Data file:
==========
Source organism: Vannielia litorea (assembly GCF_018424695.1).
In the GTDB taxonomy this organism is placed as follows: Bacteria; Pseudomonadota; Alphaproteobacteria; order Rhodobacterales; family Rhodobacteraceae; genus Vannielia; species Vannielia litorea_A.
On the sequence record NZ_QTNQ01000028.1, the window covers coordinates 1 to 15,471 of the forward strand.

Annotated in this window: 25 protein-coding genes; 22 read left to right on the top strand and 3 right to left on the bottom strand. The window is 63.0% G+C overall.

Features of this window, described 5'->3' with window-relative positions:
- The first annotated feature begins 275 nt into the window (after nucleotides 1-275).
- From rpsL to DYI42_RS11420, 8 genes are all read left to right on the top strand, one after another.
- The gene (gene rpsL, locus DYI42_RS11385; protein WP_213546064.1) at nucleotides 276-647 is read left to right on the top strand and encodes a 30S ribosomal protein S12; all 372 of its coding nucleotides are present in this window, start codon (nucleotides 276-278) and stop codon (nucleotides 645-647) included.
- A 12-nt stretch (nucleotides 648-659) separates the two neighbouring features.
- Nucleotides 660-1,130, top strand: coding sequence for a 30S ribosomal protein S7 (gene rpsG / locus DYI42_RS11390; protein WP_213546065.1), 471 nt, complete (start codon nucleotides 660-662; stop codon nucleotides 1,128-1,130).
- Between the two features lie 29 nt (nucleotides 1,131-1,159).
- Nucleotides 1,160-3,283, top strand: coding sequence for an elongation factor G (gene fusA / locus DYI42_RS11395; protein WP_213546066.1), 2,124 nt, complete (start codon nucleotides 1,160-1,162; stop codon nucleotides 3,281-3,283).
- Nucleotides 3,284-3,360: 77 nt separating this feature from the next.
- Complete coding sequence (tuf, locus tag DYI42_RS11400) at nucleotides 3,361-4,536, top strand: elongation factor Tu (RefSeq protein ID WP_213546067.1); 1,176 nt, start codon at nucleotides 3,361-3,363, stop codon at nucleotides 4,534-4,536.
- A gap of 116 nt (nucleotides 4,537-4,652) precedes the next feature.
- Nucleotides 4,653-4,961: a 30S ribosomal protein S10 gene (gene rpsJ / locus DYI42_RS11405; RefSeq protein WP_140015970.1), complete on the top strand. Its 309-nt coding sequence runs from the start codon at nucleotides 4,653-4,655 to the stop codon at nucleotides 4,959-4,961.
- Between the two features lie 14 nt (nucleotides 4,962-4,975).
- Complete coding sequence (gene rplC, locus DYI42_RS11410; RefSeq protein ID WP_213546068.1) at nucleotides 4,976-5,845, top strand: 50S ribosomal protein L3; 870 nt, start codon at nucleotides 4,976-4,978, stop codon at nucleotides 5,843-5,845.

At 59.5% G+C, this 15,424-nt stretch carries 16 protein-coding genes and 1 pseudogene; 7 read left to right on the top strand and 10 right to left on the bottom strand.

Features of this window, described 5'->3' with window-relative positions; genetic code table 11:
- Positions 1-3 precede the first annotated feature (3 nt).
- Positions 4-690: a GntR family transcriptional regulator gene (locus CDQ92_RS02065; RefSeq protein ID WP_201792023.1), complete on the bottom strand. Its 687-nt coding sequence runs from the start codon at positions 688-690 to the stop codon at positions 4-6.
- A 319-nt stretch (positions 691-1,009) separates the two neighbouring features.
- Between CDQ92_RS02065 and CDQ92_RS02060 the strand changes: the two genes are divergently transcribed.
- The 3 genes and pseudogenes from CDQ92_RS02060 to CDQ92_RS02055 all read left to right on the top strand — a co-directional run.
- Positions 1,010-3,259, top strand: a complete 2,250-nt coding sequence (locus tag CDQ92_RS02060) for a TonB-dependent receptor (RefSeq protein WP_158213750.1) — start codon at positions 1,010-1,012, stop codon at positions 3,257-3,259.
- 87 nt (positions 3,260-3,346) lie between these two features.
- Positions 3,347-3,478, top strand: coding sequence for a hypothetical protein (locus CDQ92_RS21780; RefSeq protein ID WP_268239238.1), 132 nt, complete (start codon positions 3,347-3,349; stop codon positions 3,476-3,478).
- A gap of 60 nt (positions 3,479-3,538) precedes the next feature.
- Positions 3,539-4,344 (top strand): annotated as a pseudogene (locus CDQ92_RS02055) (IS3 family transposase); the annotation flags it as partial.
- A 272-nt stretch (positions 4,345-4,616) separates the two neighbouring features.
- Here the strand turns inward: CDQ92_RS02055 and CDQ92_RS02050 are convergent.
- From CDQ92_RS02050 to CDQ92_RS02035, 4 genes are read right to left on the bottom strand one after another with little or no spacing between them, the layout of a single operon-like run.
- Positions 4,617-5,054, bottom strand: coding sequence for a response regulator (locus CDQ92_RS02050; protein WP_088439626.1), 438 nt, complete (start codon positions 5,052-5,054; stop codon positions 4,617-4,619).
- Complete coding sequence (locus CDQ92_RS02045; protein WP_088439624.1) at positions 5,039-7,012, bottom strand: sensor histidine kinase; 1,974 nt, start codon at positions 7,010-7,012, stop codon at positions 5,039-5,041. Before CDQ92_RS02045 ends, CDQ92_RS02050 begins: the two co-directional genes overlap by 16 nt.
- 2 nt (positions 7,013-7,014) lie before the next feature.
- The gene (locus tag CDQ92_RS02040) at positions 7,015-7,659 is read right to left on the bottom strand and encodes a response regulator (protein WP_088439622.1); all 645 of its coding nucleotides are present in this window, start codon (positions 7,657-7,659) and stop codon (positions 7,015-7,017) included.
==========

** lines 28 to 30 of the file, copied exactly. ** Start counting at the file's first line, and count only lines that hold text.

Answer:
- Positions 3,347-3,478, top strand: coding sequence for a hypothetical protein (locus CDQ92_RS21780; RefSeq protein ID WP_268239238.1), 132 nt, complete (start codon positions 3,347-3,349; stop codon positions 3,476-3,478).
- A gap of 60 nt (positions 3,479-3,538) precedes the next feature.
- Positions 3,539-4,344 (top strand): annotated as a pseudogene (locus CDQ92_RS02055) (IS3 family transposase); the annotation flags it as partial.